Restaurants Near the Terrasse Royale Hotel
Hubby is attending a meeting at a nearby university. There are no hotels really close by, so the organizers recommended the Terrasse Royale. We are unfamiliar with this part of the city. I will be on my own most days. What is close by? Where can I have a nice lunch by myself? Where should we have dinner? We have sampled many of the fine restaurants of Montreal and love Canadienne cuisine and usually stop in both Schwartz's and Pied de Cochon when we visit. You should also know that I use a mobility scooter to get around, so if we will be walking to lunch or dinner from the hotel we will need a place that is accessible. Many thanks in advance for your assistance.
I Googled the name of this place - is it 5225 Côte-des-Neiges Road? Some of my favourite places are actually in that part of town, but it's definitely off the tourist beaten track. A few of my faves are:
Tuk Tuk - Cambodian & Thai
Brit & Chips - fish & chips
Rayan - fish & seafood with an Egyptian twist
La Saigonnaise - Vietnamese & Thai
Some of these places are down a few stairs, you'll likely need to call for detailed accessibility info depending on your needs. Also keep in mind that Côte-des-Neiges Road is a steep street in some parts, depending how far north you go.
If his conference is at Université de Montréal, it is extremely close by, practically around the corner. If it is at Concordia University, he just has to take the Côte-des-Neiges bus south to Guy station and he's there. A little less handy for McGill or UQAM, but not hard.
Bistro Olivieri, a restaurant in a bookshop, is on the ground floor of the same building as the hotel, and I know that it is accessible in terms of being on ground level (I don't remember the toilets, but it shouldn't be a problem with the same building). Jason Lee of Shut up and eat! food blog was sceptical, but really liked the place; I've been there a few times but more for work-related reasons.
It has a beautiful terrasse in the back, which is lovely in the summertime.
The food features a lot of local Québec products, but also has a French-Italian-Mediterranean tendency (I studied alongside some of the founders of the place, in "Études italiennes").
It has had its ups and downs, but will give you a sense of "intellectual life" here. I've never had a bad meal or bistro snack there.
I also noticed that the "chocolate shop" (and café) Leonidas is also on the ground floor. I've never been to that branch, but their other branch on avenue du Parc has good coffee at a reasonable price, and I see that breakfast there seems to be included in your stay. If it is just a "continental" breakfast and you need some protein in the morning, see my comments about extremely-nearby grocery shops.
Côte-des-Neiges is also extremely multicultural, and not only in the rarified intellectual sense embodied by Olivieri.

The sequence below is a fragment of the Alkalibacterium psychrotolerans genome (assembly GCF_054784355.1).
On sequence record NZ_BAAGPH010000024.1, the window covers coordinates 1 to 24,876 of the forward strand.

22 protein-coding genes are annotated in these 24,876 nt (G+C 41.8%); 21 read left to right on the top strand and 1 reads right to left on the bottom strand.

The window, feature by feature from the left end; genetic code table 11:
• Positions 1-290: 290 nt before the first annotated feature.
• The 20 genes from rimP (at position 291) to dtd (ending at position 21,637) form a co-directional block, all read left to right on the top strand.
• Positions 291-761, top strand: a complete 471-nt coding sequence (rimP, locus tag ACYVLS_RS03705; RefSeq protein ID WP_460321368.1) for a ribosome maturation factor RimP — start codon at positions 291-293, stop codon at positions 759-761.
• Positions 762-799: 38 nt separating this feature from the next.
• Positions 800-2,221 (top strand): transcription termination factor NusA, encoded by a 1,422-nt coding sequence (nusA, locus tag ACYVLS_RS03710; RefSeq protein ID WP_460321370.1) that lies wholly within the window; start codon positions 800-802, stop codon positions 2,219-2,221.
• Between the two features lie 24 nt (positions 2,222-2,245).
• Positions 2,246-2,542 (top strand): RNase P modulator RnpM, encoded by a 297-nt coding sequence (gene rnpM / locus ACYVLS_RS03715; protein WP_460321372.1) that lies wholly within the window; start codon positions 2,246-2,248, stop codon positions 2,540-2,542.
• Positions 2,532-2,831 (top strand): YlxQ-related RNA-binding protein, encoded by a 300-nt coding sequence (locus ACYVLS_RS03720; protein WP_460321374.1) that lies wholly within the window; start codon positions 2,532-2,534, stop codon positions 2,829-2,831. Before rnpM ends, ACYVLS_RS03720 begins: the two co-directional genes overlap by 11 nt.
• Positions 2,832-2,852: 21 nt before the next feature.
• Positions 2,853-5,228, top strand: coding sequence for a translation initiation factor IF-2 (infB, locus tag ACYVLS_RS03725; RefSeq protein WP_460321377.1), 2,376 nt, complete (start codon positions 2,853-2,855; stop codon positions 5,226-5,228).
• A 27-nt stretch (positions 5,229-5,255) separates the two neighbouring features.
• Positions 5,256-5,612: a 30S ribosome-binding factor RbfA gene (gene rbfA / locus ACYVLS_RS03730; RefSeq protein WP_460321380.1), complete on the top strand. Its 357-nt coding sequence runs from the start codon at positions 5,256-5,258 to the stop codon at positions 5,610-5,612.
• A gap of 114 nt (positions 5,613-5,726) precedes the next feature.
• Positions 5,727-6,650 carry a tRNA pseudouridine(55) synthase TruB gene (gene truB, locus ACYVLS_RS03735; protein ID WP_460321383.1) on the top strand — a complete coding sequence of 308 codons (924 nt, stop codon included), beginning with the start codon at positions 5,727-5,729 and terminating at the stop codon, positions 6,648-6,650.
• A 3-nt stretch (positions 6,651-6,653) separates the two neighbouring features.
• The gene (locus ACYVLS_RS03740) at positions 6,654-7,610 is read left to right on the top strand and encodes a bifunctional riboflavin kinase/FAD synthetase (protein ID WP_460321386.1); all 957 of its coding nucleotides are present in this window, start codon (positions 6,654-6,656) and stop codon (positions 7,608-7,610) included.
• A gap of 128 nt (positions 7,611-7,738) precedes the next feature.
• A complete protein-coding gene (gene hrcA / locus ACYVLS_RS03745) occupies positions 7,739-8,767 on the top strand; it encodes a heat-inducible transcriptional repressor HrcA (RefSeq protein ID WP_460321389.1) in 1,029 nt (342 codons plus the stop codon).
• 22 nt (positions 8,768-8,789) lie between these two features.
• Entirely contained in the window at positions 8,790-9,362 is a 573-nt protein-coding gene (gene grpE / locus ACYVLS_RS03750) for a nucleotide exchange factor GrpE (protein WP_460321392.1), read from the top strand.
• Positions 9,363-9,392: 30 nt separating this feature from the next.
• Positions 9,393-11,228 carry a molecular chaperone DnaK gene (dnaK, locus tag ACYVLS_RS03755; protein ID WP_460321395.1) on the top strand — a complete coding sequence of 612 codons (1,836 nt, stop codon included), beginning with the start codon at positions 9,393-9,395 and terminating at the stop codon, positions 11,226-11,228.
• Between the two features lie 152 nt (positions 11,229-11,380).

The downward slope a few blocks north of there and some restaurants down the stairs should not overshadow the extent to this neighbourhood where there are several hospitals and medical centres can be accommodating to people of limited mobility.
For lunch by yourself, I'd definitely recommend the German/Austrian/Central European Boucherie Atlantique on the western side of Côte des Neiges (a flat and well-marked crossing). It isn't just a butcher shop but also a nice delicatessen and grocery, and they have simple but good lunches at noon with a lot of fresh produce. Very close by, there is a Metro supermarket and a greengrocer - According to the website, the suites in your hotel have fridges and either a range or a multi-function microwave. http://www.terrasse-royale.com/heberg...
I just tried Rayan today. My mom and dad joined me for lumch thre, and we all agree, three thumbs up. We truly enjoyed the gracious service,generous portions, and sincere middle eastern hospitality. Seafood served in a simple unpretentious setting, Definitely a good choice here. My favorite menu item so far would be the rich seafood soup, but the side dish of gsrlic grilled vegetables was also a knockout punch..Accessability wise, however, so so.
Thank you friends. It turns out that a medical problem has kept me at home, so hubby is on his way there by himself on the train. We have printed off your recommendations and he will pass them out to friends attending the same conference. Hopefully I will be well enough to attend another meeting planned for October in Ottawa. We will probably stop in Montreal on our way to the capitol.
Oh, I'm sorry, mrsphud! The weather is really nice now.
Remember to post your requests for Ottawa on the Ontario board, but it is right on the border, and any requests for Gatineau and other nearby towns go on this board. I remember a very good meal at Les Fougères in Chelsea, Québec, but that was some years ago. They also produce a lot of (good) tourtières and other food items now, so I hope it hasn't become a bit of a factory in the meantime.
Les Fougères is still great (went sometime last year and my parents go twice a month), They have a side store now and indeed they sell a lot of frozen and ready to eat items, but I cant say that I noticed that the food quality in the restaurant went down (not that I go that often).
Good to know; I went there with (extended) family some years back and it was a good location for an multigenerational get-together, involving omnivores and at least one vegetarian. And I don't think there are any accessibility issues (for the opening poster).
Here in Mtl, they have a good selection of their frozen tourtières and savoury tarts at JTM.